DL: Yes, I do think about those divisions and I do think about what it means. I think that, at least at one time or another, we have to attack the fucking weird notion that people who are creative are people that write books or play music and are some kind of super people, and there’s only a few of us that can be that creative. But it’s also because we live in a set up where you’re not allowed to do things if you don’t make money off of it. So it doesn’t really matter how creative you are. If you can’t find a way for your creativity to be profitable people are not going to take your creativity seriously. Which is a huge problem and I think that people are just kind of creative by default. But we live in a system that set it up so that there are only a few people who trickle through and actually make a living off of their creativity; which is like telling the rest of the people that they can’t become as great as these people [the ones who trickle through], it’s the whole idol, genius myth. There’s been a couple times when we [the band] talked about that and thought that for a lot of people it’s just a matter of finding that Clash record when you were a kid or like being exposed to something different. I think that the things that we learned and the things that we do, pretty much anyone can do. I mean, some people are better at playing music then others, but I don’t think that if we lived in a world where we didn’t have to wage labor every day, I don’t think everybody would want to become a musician. That’s kind of an un-reasonable thought that everyone wants to play music, not everybody wants to do that. But people want to find other ways of expressing themselves. But it’s just hard because we live in a culture where, like I said, if you don’t make money off of it, it’s not a real way of expressing yourself.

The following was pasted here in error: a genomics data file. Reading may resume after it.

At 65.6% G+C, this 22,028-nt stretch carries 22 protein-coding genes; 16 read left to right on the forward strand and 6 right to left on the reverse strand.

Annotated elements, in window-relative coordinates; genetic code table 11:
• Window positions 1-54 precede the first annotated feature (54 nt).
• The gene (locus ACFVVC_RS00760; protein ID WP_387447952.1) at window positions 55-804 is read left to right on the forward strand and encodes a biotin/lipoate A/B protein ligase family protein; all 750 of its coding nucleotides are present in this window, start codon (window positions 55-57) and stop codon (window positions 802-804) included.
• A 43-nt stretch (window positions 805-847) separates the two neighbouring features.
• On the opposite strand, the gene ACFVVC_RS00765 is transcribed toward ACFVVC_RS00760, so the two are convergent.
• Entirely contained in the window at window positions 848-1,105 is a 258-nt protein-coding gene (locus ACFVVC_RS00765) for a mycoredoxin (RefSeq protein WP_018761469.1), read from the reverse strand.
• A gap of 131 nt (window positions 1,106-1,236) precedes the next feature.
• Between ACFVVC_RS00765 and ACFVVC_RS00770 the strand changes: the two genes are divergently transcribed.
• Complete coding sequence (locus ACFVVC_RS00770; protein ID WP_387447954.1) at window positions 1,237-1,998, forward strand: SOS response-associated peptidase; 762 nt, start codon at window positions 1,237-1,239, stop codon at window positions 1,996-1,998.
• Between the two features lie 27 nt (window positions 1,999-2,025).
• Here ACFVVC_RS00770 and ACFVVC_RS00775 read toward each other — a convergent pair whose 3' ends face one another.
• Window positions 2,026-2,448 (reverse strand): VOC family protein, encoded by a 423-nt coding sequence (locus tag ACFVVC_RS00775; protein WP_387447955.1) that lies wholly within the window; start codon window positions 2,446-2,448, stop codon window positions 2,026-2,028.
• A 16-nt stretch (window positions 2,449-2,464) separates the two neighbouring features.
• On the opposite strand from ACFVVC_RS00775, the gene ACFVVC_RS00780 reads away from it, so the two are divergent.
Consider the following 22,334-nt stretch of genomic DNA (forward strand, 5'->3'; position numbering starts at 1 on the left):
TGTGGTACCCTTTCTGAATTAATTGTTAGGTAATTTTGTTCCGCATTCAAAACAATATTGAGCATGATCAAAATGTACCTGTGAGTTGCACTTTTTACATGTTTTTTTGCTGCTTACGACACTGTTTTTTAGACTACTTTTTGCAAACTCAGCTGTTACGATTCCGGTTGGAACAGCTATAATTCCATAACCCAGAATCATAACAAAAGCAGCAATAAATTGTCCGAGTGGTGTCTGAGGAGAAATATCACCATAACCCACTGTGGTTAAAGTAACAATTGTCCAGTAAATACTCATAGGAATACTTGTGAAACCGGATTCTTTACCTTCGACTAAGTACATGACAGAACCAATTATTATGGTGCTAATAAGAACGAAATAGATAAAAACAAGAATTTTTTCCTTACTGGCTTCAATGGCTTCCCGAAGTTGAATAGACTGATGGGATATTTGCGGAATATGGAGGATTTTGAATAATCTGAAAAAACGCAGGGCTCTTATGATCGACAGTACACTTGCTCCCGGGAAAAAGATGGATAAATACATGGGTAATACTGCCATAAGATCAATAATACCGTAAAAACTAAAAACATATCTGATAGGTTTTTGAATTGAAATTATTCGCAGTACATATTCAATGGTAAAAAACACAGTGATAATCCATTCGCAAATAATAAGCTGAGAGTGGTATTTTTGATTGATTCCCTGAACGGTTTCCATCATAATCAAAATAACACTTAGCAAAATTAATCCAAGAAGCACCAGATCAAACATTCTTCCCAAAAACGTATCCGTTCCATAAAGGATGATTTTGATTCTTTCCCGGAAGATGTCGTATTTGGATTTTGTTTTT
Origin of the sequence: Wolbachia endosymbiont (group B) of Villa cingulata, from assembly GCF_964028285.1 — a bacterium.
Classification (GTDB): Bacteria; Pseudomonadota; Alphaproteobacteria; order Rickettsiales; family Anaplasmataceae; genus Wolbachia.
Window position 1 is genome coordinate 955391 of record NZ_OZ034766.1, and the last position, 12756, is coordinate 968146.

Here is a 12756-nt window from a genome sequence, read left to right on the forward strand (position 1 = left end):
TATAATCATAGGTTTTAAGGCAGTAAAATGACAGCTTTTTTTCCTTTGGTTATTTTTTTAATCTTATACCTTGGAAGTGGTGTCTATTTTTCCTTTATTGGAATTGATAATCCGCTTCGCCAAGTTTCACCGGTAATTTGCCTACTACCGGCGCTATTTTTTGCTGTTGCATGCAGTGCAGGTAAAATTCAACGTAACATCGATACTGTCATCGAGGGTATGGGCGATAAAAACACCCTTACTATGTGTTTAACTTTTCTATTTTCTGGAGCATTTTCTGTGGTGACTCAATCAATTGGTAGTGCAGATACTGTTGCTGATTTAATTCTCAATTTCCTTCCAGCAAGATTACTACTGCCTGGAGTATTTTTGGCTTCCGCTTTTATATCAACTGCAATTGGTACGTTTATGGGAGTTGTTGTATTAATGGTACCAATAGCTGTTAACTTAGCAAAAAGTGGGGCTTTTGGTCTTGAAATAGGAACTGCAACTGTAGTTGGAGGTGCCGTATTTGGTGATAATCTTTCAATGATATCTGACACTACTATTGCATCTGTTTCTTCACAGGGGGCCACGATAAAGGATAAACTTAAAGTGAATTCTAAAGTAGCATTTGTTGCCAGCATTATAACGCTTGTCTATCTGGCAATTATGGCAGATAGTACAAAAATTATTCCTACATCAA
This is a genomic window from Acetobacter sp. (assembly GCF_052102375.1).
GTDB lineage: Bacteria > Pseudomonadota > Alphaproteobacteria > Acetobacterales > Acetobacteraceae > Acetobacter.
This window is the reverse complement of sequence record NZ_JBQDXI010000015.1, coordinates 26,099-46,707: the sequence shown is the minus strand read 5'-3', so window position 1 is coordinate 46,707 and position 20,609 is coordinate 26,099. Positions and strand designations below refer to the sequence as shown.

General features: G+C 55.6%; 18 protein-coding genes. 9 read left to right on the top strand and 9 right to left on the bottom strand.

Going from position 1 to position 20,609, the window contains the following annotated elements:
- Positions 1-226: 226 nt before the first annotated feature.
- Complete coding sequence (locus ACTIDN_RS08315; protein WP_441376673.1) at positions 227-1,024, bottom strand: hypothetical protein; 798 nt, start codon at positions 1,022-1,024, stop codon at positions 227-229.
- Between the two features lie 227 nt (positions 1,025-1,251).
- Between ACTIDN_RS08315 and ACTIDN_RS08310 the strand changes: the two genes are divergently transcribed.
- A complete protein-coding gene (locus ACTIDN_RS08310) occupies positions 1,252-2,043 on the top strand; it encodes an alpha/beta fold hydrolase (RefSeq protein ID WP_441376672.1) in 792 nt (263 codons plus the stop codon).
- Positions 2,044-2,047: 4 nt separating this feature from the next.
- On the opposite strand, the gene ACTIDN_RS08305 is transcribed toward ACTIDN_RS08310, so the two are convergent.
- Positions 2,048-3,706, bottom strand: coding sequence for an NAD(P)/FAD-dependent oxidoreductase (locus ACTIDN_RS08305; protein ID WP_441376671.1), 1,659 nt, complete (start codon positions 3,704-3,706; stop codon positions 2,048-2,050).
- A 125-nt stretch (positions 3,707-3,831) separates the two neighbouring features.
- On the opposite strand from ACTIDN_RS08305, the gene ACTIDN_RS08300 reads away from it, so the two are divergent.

CS: Yeah, if we did have a classless society, there would be many more doctors, not that everybody would be doctors… There would be many more bands like the Rolling Stones or something, but, you know, not the Rolling Stones…
DL: It’s one of the things that we think about a lot because irregardless of how political we are and how much of a “Fuck You!” punk attitude we have, if we’re not selling any records we’re not going on tour. If we’re not going on tour we’re not making any money. You know, you have to think about these things. You have to think about the fact that somewhere along the line you have to be able to pay the rent and that’s something that you think about when you write your songs. Not maybe consciously, but in the back of your head you know that if you write songs that are too weird no one will like your songs and you won’t be able to put out records and that’s something that stifling for creativity. Just imagine living in a world where music or creative work is not defined by money... Music would be amazing… Creative work would be amazing… But right now we live in a world where the record labels dictate how things are supposed to sound and how long songs are supposed to be and how bands are supposed to look and it’s just kind of disheartening…